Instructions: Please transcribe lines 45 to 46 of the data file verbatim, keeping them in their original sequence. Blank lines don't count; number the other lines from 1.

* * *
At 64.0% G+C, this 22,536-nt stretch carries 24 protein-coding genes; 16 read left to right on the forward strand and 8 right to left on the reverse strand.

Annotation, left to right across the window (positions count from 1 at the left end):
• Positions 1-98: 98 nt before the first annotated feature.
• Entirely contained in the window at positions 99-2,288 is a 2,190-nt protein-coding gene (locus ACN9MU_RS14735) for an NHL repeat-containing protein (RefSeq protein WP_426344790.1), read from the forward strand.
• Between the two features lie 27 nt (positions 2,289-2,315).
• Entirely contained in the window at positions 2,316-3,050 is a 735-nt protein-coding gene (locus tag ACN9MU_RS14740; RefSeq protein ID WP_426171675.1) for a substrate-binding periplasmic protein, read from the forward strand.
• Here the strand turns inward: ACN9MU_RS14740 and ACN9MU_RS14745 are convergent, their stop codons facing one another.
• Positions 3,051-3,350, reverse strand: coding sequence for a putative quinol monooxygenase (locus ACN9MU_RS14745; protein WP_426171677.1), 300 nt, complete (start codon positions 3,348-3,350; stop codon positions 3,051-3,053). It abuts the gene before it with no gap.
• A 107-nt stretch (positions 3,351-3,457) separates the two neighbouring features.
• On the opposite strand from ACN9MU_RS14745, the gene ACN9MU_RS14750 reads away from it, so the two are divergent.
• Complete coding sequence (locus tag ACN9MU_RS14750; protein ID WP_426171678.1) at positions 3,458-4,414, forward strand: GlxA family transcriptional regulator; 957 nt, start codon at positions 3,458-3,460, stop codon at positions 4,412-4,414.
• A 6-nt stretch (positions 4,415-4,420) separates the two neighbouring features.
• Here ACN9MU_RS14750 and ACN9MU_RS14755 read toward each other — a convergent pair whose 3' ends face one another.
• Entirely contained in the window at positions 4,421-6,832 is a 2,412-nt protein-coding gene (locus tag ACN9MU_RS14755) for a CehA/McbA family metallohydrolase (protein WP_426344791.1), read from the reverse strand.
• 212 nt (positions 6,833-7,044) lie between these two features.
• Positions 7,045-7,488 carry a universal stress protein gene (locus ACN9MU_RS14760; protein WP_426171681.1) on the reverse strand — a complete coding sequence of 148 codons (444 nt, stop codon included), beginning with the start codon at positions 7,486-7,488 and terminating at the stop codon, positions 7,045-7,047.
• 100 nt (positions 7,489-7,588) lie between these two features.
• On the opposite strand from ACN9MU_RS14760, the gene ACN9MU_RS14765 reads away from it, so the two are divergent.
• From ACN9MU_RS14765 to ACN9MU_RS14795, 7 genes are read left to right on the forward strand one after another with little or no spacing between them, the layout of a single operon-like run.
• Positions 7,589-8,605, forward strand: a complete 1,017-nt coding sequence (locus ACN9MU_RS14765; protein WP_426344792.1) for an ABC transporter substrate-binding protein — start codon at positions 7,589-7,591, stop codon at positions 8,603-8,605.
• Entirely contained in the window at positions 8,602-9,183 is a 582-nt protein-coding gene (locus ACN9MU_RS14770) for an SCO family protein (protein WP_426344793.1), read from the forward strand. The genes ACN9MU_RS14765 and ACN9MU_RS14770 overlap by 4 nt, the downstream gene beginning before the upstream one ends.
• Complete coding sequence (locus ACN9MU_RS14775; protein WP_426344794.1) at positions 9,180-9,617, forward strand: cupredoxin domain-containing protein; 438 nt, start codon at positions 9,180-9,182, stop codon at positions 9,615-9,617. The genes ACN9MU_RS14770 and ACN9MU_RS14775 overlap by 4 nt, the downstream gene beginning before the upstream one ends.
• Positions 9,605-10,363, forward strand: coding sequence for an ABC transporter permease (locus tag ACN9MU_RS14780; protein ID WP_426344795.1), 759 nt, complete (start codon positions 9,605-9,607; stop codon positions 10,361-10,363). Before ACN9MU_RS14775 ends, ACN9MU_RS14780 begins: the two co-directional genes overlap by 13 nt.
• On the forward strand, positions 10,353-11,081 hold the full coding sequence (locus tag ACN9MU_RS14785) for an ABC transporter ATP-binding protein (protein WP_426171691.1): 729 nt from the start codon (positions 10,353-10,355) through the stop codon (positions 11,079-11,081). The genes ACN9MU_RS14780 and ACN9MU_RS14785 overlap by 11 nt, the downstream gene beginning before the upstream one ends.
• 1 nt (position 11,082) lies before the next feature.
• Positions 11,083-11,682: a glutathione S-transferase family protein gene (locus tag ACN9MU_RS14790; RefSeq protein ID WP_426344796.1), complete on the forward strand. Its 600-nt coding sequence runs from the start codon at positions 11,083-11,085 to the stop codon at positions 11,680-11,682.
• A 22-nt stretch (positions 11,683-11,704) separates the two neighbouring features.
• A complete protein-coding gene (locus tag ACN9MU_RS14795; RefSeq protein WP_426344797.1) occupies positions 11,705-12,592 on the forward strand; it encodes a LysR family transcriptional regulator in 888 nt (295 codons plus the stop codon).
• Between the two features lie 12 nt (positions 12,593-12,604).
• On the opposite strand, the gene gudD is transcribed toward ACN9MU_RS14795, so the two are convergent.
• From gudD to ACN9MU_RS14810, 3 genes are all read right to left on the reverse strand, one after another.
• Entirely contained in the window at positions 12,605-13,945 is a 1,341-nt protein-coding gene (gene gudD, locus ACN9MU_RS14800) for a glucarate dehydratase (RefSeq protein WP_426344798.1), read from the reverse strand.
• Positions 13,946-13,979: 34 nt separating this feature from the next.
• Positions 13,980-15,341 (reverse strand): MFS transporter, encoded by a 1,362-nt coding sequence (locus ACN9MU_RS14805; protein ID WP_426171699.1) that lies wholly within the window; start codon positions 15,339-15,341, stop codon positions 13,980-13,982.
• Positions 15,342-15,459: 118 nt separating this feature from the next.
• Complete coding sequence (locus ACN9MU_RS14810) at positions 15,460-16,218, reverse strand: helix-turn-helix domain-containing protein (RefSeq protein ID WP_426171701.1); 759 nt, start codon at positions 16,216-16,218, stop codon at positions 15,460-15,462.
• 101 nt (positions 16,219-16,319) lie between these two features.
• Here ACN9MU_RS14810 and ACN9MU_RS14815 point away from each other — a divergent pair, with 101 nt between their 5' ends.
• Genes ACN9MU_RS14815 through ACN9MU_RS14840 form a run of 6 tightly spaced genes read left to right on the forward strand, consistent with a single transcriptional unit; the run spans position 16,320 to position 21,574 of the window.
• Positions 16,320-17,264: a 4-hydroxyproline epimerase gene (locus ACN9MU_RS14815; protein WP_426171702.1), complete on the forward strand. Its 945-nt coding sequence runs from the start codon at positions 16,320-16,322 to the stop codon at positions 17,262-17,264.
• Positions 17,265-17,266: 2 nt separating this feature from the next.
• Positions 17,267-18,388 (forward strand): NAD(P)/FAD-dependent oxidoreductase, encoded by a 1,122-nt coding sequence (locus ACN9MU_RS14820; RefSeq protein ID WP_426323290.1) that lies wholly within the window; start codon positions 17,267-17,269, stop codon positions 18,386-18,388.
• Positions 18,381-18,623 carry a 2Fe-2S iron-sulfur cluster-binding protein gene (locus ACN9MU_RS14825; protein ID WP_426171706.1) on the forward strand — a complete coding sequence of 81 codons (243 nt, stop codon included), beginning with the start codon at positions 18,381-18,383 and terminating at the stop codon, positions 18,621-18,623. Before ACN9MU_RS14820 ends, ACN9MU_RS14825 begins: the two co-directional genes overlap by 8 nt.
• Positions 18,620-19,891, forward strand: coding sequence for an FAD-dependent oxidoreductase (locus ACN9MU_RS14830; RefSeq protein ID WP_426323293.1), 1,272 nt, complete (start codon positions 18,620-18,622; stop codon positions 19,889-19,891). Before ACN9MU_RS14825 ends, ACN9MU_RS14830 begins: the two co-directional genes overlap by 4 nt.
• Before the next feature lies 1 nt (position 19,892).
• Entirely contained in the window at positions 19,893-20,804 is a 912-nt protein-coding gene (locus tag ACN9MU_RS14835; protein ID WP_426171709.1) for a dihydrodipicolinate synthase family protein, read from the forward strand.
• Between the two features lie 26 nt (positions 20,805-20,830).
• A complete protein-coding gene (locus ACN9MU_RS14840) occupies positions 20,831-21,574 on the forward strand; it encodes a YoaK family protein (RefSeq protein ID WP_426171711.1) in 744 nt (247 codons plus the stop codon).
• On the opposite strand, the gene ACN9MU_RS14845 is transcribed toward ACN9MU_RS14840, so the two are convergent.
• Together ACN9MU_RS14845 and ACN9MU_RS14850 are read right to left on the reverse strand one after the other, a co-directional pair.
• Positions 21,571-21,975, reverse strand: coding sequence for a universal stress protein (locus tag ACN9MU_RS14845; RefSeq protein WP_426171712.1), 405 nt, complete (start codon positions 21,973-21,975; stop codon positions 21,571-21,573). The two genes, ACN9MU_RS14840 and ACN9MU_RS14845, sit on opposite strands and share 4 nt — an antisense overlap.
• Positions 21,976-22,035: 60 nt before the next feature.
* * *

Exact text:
• Before the next feature lies 1 nt (position 19,892).
• Entirely contained in the window at positions 19,893-20,804 is a 912-nt protein-coding gene (locus tag ACN9MU_RS14835; protein ID WP_426171709.1) for a dihydrodipicolinate synthase family protein, read from the forward strand.